But then something happened. I started to mold to the sturdy independence and protective Midwestern resolve. I began to value the way the arts were supported, and the lakes and rivers were the cleanest in the country, and the neat rows of houses and gridded streets formed nice straight patterns I could follow on a map.

I learned to love stoicism, The Loft, the Walker, and the Minneapolis Institute of Arts (but never quite took a liking to hotdish or Rice Krispie treats). I traded the vastness of Lake Superior for the rounded glacial peeks surrounding the five valley area of Missoula.

This place changed me. And I let it. It’s been 23 years. I finally stopped telling everyone I was going to move back out West. And settled in – to me. But I still miss Montana. And once in a while, I break out in that Willis Alan Ramsey song, Goodbye Old Missoula. If you know the one I mean, maybe Missoula is one of your secret places, too.

Goodbye Old Missoula
by Willis Alan Ramsey

Searchin’ for the sunlight
On this winter’s day
But here in ol’ Missoula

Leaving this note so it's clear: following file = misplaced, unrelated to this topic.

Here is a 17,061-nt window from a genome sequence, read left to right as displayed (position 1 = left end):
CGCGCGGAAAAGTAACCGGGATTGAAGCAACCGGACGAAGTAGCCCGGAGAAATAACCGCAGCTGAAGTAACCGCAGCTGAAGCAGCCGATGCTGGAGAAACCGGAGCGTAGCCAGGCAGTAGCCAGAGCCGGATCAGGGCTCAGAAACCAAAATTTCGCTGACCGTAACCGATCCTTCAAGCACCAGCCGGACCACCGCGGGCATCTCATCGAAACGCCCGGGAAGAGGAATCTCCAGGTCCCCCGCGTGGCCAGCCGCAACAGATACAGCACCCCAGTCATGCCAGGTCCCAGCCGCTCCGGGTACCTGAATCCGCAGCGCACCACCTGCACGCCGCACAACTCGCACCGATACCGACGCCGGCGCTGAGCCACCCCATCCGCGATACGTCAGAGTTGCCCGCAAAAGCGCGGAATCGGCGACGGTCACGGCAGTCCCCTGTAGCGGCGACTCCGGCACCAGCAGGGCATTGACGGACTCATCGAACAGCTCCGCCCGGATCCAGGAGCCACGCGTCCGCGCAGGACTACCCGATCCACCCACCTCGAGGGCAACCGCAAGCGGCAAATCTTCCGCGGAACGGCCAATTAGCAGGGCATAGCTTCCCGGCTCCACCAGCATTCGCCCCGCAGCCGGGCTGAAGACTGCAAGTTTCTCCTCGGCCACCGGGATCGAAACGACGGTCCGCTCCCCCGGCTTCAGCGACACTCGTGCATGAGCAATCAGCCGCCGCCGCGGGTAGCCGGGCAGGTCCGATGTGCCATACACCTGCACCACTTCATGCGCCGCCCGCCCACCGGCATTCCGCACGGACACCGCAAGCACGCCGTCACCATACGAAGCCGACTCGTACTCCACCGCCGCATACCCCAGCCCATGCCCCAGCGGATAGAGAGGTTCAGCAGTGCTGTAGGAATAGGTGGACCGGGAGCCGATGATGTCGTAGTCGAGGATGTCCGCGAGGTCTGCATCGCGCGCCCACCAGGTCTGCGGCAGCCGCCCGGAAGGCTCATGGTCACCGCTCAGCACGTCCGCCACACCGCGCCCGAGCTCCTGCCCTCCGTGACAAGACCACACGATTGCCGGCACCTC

They’ve thrown the sun away
Come tomorrow morning
I’m headed for the Bozeman Round

And it’s goodbye to ol’ Missoula
sleepy town

I met a girl named Rosie
Sweet as she could be
But I guess that Rosie
She didn’t have eyes for me

Time waits for no one
Lord, why did I hesitate
And it’s goodbye to ol’ Missoula
a day too late

Clouds that hang on the mountain
They make me lonesome inside
And these four walls surround me
Leaving no place to hide

Goodbye Rosie you’ll never know
Time tells, my love will pass
But if I just remember your smilin’ face
That’s all of time that I ask

Show in this town is over
Maybe just never began
And it’s goodbye to ol’ Missoula
done all that I can

And it’s goodbye to ol’ Missoula
goodbye to ol’ Missoula
goodbye to ol’ Missoula
Sleepy town

Tuesday, May 15th, 2007

-related to Topic post: WRITING TOPIC – A PLACE TO STAND